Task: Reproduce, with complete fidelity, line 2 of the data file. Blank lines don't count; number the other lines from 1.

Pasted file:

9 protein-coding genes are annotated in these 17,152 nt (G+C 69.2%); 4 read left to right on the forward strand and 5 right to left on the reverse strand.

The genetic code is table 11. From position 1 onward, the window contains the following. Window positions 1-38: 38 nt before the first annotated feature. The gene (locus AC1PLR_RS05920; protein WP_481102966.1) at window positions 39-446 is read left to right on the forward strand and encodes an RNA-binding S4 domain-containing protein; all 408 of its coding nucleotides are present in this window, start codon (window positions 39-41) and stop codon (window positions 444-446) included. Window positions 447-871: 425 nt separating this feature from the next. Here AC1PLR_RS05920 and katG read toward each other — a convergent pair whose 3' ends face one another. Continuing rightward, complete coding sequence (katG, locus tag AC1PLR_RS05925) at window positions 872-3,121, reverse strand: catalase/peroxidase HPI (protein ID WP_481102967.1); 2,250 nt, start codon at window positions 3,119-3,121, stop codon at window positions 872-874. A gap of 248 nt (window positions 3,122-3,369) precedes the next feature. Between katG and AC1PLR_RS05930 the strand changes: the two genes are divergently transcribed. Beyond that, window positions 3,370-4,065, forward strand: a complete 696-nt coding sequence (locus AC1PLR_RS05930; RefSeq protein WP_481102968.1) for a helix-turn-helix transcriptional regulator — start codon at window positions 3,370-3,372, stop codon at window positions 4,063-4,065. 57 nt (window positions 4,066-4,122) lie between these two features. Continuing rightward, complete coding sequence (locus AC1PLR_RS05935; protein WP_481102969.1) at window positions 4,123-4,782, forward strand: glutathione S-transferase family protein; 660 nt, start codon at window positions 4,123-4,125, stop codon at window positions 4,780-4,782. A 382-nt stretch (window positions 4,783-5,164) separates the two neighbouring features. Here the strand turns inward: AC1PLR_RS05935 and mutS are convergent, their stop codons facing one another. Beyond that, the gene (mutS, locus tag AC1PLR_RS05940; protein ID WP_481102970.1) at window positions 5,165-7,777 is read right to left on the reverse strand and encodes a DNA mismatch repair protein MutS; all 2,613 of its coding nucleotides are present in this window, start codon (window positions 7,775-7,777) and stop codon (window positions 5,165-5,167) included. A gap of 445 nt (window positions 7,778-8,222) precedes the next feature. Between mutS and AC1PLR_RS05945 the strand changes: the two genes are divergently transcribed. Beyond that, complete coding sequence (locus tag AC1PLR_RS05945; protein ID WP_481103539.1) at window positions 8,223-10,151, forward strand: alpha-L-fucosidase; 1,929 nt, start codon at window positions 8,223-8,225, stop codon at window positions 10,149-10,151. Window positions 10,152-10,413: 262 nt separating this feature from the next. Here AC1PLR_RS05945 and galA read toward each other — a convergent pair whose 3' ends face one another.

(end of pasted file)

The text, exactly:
The genetic code is table 11. From position 1 onward, the window contains the following. Window positions 1-38: 38 nt before the first annotated feature. The gene (locus AC1PLR_RS05920; protein WP_481102966.1) at window positions 39-446 is read left to right on the forward strand and encodes an RNA-binding S4 domain-containing protein; all 408 of its coding nucleotides are present in this window, start codon (window positions 39-41) and stop codon (window positions 444-446) included. Window positions 447-871: 425 nt separating this feature from the next. Here AC1PLR_RS05920 and katG read toward each other — a convergent pair whose 3' ends face one another. Continuing rightward, complete coding sequence (katG, locus tag AC1PLR_RS05925) at window positions 872-3,121, reverse strand: catalase/peroxidase HPI (protein ID WP_481102967.1); 2,250 nt, start codon at window positions 3,119-3,121, stop codon at window positions 872-874. A gap of 248 nt (window positions 3,122-3,369) precedes the next feature. Between katG and AC1PLR_RS05930 the strand changes: the two genes are divergently transcribed. Beyond that, window positions 3,370-4,065, forward strand: a complete 696-nt coding sequence (locus AC1PLR_RS05930; RefSeq protein WP_481102968.1) for a helix-turn-helix transcriptional regulator — start codon at window positions 3,370-3,372, stop codon at window positions 4,063-4,065. 57 nt (window positions 4,066-4,122) lie between these two features. Continuing rightward, complete coding sequence (locus AC1PLR_RS05935; protein WP_481102969.1) at window positions 4,123-4,782, forward strand: glutathione S-transferase family protein; 660 nt, start codon at window positions 4,123-4,125, stop codon at window positions 4,780-4,782. A 382-nt stretch (window positions 4,783-5,164) separates the two neighbouring features. Here the strand turns inward: AC1PLR_RS05935 and mutS are convergent, their stop codons facing one another. Beyond that, the gene (mutS, locus tag AC1PLR_RS05940; protein ID WP_481102970.1) at window positions 5,165-7,777 is read right to left on the reverse strand and encodes a DNA mismatch repair protein MutS; all 2,613 of its coding nucleotides are present in this window, start codon (window positions 7,775-7,777) and stop codon (window positions 5,165-5,167) included. A gap of 445 nt (window positions 7,778-8,222) precedes the next feature. Between mutS and AC1PLR_RS05945 the strand changes: the two genes are divergently transcribed. Beyond that, complete coding sequence (locus tag AC1PLR_RS05945; protein ID WP_481103539.1) at window positions 8,223-10,151, forward strand: alpha-L-fucosidase; 1,929 nt, start codon at window positions 8,223-8,225, stop codon at window positions 10,149-10,151. Window positions 10,152-10,413: 262 nt separating this feature from the next. Here AC1PLR_RS05945 and galA read toward each other — a convergent pair whose 3' ends face one another.